Regulatory News, In Brief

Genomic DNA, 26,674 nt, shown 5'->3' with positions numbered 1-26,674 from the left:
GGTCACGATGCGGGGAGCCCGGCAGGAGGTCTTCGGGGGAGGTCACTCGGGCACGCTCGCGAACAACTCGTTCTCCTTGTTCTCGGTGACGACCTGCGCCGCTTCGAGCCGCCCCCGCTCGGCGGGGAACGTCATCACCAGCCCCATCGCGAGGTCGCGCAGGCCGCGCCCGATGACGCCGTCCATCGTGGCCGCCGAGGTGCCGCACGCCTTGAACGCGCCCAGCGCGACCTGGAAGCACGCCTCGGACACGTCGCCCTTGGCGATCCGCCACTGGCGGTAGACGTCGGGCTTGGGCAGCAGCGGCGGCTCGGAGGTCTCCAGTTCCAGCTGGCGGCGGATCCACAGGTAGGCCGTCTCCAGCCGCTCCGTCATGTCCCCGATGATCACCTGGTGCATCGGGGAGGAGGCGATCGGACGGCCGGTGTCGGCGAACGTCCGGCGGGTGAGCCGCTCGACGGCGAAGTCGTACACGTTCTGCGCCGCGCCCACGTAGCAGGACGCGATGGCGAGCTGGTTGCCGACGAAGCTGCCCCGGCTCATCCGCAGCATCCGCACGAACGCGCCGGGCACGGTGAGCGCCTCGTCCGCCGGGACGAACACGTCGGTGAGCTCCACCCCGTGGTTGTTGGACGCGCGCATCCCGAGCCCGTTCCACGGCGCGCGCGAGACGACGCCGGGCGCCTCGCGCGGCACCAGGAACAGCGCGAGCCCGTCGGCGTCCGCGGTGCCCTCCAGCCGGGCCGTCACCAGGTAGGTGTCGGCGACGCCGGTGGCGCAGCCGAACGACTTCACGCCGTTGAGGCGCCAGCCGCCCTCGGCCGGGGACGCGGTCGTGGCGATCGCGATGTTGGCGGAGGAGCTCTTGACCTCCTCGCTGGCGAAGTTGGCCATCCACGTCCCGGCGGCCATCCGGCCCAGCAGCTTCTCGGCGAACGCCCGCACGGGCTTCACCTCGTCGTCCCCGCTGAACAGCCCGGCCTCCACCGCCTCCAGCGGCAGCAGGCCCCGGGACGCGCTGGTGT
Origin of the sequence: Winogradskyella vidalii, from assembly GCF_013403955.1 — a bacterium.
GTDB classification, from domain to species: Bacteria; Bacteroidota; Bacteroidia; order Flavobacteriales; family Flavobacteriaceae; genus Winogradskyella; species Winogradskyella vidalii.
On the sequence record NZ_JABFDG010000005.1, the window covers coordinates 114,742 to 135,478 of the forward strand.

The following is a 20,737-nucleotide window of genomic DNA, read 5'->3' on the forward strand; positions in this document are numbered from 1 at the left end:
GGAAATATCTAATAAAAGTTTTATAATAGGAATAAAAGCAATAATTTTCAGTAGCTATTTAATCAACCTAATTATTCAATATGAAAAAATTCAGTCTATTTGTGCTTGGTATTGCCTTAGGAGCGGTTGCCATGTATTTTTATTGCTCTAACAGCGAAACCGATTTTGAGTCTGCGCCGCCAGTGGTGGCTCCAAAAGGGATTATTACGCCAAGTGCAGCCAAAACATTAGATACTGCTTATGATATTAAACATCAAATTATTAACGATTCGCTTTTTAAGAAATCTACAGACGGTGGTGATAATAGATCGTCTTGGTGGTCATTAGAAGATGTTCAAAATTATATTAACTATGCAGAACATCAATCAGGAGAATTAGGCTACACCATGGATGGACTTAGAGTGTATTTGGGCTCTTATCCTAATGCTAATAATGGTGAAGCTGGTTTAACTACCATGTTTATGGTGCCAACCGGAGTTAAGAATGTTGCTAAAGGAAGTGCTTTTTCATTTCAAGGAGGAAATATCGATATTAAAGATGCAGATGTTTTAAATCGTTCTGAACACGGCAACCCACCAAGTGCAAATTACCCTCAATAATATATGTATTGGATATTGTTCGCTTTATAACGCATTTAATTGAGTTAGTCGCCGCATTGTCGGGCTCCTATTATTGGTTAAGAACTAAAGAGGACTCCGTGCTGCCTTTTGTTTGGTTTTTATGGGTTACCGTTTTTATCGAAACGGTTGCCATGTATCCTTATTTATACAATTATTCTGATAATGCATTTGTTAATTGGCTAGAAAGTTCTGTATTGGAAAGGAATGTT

GSK's unadjuvanted H1N1 vaccine approved: FDA approved GlaxoSmithKline's unadjuvanted H1N1 vaccine Nov. 10 for use in adults. Like the other H1N1 vaccines, which do not include adjuvants, it was approved as a strain change supplement to the firm's seasonal flu vaccine, FluLaval. The U.S. government has placed an order for 7.6 million doses. GSK expects to begin shipping the vaccine in December, with the full order filled by the end of the year. Until now, GSK has been the only one of the five seasonal flu vaccine manufactures without an FDA-approved H1N1 vaccine. Much of the firm's effort has been focused on its adjuvanted product, which is approved elsewhere in the world, but not in the U.S. The firm declined to comment on plans to submit the adjuvanted product to FDA, but did say it has not yet been asked by the U.S. government to fill a bulk adjuvant order. Testifying at the Senate HELP Committee Nov. 10, American Enterprise Institute fellow and former FDAer Scott Gottlieb asserted that the decision to forgo use of adjuvants limited the ability of the U.S. government to stretch an already limited stock of H1N1 vaccine raw material, and said FDA should consider creating a guidance on the development and use of the additives. The agency avoided the risk of releasing an adjuvanted swine flu vaccine, but it did recently approve the first vaccine with a novel adjuvant for the U.S. market - finally clearing GSK's HPV vaccine Cervarix in October (1"The Pink Sheet," Oct. 19, 2009). The international markets offer more advanced views on adjuvants, and GSK has orders for 440 million doses of its adjuvanted H1N1 vaccine Pandemrix (2"The Pink Sheet," Nov. 2, 2009, p. 18). Clinical trials on both adjuvanted and unadjuvanted vaccine are ongoing in North America, Europe and Japan
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